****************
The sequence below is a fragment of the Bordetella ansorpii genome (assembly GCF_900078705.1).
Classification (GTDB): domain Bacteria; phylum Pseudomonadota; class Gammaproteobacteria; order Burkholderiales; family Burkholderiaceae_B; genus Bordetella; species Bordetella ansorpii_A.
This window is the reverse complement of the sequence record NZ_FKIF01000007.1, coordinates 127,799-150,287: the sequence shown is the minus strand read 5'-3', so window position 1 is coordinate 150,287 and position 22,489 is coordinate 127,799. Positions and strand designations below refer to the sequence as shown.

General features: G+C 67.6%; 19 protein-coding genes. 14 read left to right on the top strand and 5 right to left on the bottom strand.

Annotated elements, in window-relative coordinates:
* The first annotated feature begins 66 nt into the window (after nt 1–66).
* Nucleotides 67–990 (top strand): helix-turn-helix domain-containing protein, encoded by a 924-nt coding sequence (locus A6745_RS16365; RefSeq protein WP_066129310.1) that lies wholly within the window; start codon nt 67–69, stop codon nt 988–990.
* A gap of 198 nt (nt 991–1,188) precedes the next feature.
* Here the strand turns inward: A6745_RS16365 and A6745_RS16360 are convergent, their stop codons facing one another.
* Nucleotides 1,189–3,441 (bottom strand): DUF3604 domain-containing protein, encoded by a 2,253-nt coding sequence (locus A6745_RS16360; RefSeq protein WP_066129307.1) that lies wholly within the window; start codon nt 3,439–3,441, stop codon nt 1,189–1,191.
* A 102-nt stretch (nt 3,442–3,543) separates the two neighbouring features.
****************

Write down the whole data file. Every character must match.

The sequence below is a fragment of the Bordetella ansorpii genome (assembly GCF_900078705.1).
Classification (GTDB): domain Bacteria; phylum Pseudomonadota; class Gammaproteobacteria; order Burkholderiales; family Burkholderiaceae_B; genus Bordetella; species Bordetella ansorpii_A.
This window is the reverse complement of the sequence record NZ_FKIF01000007.1, coordinates 127,799-150,287: the sequence shown is the minus strand read 5'-3', so window position 1 is coordinate 150,287 and position 22,489 is coordinate 127,799. Positions and strand designations below refer to the sequence as shown.

General features: G+C 67.6%; 19 protein-coding genes. 14 read left to right on the top strand and 5 right to left on the bottom strand.

Annotated elements, in window-relative coordinates:
* The first annotated feature begins 66 nt into the window (after nt 1–66).
* Nucleotides 67–990 (top strand): helix-turn-helix domain-containing protein, encoded by a 924-nt coding sequence (locus A6745_RS16365; RefSeq protein WP_066129310.1) that lies wholly within the window; start codon nt 67–69, stop codon nt 988–990.
* A gap of 198 nt (nt 991–1,188) precedes the next feature.
* Here the strand turns inward: A6745_RS16365 and A6745_RS16360 are convergent, their stop codons facing one another.
* Nucleotides 1,189–3,441 (bottom strand): DUF3604 domain-containing protein, encoded by a 2,253-nt coding sequence (locus A6745_RS16360; RefSeq protein WP_066129307.1) that lies wholly within the window; start codon nt 3,439–3,441, stop codon nt 1,189–1,191.
* A 102-nt stretch (nt 3,442–3,543) separates the two neighbouring features.